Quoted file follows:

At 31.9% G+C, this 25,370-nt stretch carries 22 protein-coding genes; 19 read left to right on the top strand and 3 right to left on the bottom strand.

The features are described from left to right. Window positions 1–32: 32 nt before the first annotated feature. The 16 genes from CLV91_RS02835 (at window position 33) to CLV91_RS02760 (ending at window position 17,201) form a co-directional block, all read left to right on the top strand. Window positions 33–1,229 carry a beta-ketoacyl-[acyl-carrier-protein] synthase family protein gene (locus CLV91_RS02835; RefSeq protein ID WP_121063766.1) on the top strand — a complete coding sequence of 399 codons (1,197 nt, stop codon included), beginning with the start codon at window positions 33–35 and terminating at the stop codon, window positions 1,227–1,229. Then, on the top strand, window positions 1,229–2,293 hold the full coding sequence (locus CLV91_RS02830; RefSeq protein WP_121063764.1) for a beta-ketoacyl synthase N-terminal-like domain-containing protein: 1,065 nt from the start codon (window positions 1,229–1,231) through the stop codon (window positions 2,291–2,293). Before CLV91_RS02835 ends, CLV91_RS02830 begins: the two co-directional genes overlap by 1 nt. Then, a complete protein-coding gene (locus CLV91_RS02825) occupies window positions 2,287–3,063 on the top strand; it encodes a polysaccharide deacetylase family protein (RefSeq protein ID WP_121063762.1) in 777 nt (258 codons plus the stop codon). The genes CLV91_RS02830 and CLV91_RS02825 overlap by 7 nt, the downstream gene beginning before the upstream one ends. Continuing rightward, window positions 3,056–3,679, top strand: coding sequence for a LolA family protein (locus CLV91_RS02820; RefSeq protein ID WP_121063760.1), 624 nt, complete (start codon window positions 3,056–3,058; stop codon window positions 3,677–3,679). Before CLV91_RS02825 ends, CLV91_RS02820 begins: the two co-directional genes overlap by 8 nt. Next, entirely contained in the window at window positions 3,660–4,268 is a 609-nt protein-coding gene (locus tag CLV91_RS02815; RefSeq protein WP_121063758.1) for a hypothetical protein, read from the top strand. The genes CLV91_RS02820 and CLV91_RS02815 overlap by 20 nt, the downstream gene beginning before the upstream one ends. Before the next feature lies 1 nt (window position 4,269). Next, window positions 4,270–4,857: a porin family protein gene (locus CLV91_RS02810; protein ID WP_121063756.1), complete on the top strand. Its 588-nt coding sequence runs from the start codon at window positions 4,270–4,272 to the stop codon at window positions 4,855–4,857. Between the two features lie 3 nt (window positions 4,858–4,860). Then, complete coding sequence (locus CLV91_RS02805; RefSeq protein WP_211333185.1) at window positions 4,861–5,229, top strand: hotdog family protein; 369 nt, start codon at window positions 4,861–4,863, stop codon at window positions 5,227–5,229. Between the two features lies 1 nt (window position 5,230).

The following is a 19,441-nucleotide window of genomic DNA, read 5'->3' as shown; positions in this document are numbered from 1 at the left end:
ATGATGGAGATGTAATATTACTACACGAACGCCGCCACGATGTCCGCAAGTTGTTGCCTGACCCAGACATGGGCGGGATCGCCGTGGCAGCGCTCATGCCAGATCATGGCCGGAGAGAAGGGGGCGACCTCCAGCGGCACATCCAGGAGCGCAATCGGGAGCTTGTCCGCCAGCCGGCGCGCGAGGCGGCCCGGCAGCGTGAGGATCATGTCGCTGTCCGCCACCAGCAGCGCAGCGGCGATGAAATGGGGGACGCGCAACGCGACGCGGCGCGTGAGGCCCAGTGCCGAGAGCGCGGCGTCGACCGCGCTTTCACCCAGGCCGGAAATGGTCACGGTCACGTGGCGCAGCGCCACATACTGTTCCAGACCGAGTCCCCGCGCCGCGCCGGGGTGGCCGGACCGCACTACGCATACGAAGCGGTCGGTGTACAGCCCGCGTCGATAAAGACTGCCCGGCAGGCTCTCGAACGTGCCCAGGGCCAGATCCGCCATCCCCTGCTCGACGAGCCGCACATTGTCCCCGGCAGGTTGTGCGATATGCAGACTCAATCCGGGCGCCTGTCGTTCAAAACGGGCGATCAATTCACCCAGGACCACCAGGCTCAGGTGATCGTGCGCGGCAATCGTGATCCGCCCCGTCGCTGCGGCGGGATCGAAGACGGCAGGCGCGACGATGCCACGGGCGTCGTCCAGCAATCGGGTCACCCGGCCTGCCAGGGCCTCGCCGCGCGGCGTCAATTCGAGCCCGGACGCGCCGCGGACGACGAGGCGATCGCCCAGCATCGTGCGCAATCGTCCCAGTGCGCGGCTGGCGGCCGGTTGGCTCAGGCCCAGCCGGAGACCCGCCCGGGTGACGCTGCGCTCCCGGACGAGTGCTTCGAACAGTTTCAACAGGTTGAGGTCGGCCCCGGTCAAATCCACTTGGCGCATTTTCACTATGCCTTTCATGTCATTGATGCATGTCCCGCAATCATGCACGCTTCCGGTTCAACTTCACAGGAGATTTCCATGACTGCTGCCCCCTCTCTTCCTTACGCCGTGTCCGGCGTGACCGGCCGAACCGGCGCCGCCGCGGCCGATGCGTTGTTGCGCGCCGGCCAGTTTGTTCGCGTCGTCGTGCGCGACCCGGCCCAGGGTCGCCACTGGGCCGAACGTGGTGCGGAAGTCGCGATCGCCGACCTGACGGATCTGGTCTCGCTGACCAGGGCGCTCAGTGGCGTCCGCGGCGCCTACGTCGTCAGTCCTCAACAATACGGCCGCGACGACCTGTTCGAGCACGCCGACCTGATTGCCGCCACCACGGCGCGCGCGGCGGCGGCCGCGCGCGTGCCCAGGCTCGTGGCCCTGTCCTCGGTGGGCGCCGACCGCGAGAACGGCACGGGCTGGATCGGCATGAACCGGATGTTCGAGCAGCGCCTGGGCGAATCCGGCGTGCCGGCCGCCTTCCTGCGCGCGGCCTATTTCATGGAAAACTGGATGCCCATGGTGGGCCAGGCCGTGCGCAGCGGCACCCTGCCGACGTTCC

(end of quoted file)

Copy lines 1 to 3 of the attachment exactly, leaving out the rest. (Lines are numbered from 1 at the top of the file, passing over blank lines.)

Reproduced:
At 31.9% G+C, this 25,370-nt stretch carries 22 protein-coding genes; 19 read left to right on the top strand and 3 right to left on the bottom strand.

The features are described from left to right. Window positions 1–32: 32 nt before the first annotated feature. The 16 genes from CLV91_RS02835 (at window position 33) to CLV91_RS02760 (ending at window position 17,201) form a co-directional block, all read left to right on the top strand. Window positions 33–1,229 carry a beta-ketoacyl-[acyl-carrier-protein] synthase family protein gene (locus CLV91_RS02835; RefSeq protein ID WP_121063766.1) on the top strand — a complete coding sequence of 399 codons (1,197 nt, stop codon included), beginning with the start codon at window positions 33–35 and terminating at the stop codon, window positions 1,227–1,229. Then, on the top strand, window positions 1,229–2,293 hold the full coding sequence (locus CLV91_RS02830; RefSeq protein WP_121063764.1) for a beta-ketoacyl synthase N-terminal-like domain-containing protein: 1,065 nt from the start codon (window positions 1,229–1,231) through the stop codon (window positions 2,291–2,293). Before CLV91_RS02835 ends, CLV91_RS02830 begins: the two co-directional genes overlap by 1 nt. Then, a complete protein-coding gene (locus CLV91_RS02825) occupies window positions 2,287–3,063 on the top strand; it encodes a polysaccharide deacetylase family protein (RefSeq protein ID WP_121063762.1) in 777 nt (258 codons plus the stop codon). The genes CLV91_RS02830 and CLV91_RS02825 overlap by 7 nt, the downstream gene beginning before the upstream one ends. Continuing rightward, window positions 3,056–3,679, top strand: coding sequence for a LolA family protein (locus CLV91_RS02820; RefSeq protein ID WP_121063760.1), 624 nt, complete (start codon window positions 3,056–3,058; stop codon window positions 3,677–3,679). Before CLV91_RS02825 ends, CLV91_RS02820 begins: the two co-directional genes overlap by 8 nt. Next, entirely contained in the window at window positions 3,660–4,268 is a 609-nt protein-coding gene (locus tag CLV91_RS02815; RefSeq protein WP_121063758.1) for a hypothetical protein, read from the top strand. The genes CLV91_RS02820 and CLV91_RS02815 overlap by 20 nt, the downstream gene beginning before the upstream one ends. Before the next feature lies 1 nt (window position 4,269). Next, window positions 4,270–4,857: a porin family protein gene (locus CLV91_RS02810; protein ID WP_121063756.1), complete on the top strand. Its 588-nt coding sequence runs from the start codon at window positions 4,270–4,272 to the stop codon at window positions 4,855–4,857. Between the two features lie 3 nt (window positions 4,858–4,860). Then, complete coding sequence (locus CLV91_RS02805; RefSeq protein WP_211333185.1) at window positions 4,861–5,229, top strand: hotdog family protein; 369 nt, start codon at window positions 4,861–4,863, stop codon at window positions 5,227–5,229. Between the two features lies 1 nt (window position 5,230).

The following is a 19,441-nucleotide window of genomic DNA, read 5'->3' as shown; positions in this document are numbered from 1 at the left end: